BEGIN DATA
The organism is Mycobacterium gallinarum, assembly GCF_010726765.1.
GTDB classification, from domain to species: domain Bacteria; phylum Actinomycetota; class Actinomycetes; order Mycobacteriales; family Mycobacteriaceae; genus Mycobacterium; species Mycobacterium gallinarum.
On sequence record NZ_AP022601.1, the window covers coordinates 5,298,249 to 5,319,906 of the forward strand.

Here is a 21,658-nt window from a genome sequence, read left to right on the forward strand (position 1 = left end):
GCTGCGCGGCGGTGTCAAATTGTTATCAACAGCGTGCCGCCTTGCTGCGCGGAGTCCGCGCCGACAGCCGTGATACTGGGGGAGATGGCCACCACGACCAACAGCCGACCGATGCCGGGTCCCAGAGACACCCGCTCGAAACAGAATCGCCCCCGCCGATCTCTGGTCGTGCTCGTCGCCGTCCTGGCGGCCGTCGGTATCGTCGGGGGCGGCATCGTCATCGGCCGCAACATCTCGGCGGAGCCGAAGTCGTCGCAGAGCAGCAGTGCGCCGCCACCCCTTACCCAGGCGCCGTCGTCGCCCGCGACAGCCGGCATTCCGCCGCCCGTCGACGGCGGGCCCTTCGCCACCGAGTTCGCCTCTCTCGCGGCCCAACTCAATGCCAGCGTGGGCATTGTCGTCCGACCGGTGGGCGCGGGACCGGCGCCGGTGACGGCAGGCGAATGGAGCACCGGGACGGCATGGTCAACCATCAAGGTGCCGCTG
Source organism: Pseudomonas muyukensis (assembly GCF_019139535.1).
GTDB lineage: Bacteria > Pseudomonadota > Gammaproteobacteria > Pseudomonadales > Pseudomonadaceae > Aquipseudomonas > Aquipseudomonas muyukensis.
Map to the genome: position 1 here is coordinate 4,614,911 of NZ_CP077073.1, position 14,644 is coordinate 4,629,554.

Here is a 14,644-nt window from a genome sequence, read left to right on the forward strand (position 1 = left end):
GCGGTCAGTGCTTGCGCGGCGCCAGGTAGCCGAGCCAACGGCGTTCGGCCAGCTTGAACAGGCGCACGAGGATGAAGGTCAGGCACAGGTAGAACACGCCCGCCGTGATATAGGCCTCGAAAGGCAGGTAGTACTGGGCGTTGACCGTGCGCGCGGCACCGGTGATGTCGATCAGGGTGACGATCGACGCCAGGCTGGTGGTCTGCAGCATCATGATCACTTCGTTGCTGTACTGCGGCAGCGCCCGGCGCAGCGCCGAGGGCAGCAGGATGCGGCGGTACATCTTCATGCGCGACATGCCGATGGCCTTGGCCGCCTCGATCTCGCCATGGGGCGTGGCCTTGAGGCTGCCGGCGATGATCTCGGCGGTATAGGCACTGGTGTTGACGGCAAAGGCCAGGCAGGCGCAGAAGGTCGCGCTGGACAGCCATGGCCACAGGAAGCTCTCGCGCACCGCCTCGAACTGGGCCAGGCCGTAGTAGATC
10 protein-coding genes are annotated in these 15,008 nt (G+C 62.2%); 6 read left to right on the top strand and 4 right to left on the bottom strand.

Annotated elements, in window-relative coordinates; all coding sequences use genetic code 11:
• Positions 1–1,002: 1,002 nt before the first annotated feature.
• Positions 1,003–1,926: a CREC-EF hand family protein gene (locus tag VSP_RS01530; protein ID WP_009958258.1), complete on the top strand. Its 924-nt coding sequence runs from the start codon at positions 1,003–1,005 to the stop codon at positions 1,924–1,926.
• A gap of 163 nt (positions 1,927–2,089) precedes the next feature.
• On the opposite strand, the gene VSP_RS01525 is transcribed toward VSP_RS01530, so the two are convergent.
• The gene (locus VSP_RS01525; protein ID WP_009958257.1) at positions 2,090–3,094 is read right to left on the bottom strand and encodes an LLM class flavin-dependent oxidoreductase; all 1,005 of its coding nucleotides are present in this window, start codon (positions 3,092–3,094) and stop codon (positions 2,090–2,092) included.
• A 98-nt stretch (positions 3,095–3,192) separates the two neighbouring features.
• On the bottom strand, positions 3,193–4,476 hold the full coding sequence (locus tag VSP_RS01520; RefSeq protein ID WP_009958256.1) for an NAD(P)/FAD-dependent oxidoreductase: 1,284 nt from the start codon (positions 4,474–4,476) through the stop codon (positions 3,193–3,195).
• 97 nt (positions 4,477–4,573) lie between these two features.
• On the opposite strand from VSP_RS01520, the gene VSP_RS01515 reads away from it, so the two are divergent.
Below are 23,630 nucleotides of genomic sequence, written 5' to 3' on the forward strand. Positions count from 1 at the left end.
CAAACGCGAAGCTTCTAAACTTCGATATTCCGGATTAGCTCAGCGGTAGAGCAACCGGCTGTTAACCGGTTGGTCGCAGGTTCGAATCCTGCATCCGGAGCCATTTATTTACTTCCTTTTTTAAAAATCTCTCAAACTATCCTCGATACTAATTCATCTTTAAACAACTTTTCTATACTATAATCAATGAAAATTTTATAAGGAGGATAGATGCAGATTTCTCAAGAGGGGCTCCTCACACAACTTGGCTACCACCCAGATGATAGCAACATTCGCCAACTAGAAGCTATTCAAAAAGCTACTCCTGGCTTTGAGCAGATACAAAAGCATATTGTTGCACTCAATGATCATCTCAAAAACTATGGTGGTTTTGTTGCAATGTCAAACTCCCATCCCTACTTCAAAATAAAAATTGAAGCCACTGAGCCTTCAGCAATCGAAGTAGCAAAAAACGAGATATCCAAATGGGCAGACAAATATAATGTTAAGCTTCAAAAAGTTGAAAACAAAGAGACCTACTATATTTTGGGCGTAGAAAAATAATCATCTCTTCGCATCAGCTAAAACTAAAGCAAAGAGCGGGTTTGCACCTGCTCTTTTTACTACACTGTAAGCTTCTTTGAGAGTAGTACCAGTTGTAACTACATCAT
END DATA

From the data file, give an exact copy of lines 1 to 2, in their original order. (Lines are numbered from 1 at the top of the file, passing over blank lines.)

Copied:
The organism is Mycobacterium gallinarum, assembly GCF_010726765.1.
GTDB classification, from domain to species: domain Bacteria; phylum Actinomycetota; class Actinomycetes; order Mycobacteriales; family Mycobacteriaceae; genus Mycobacterium; species Mycobacterium gallinarum.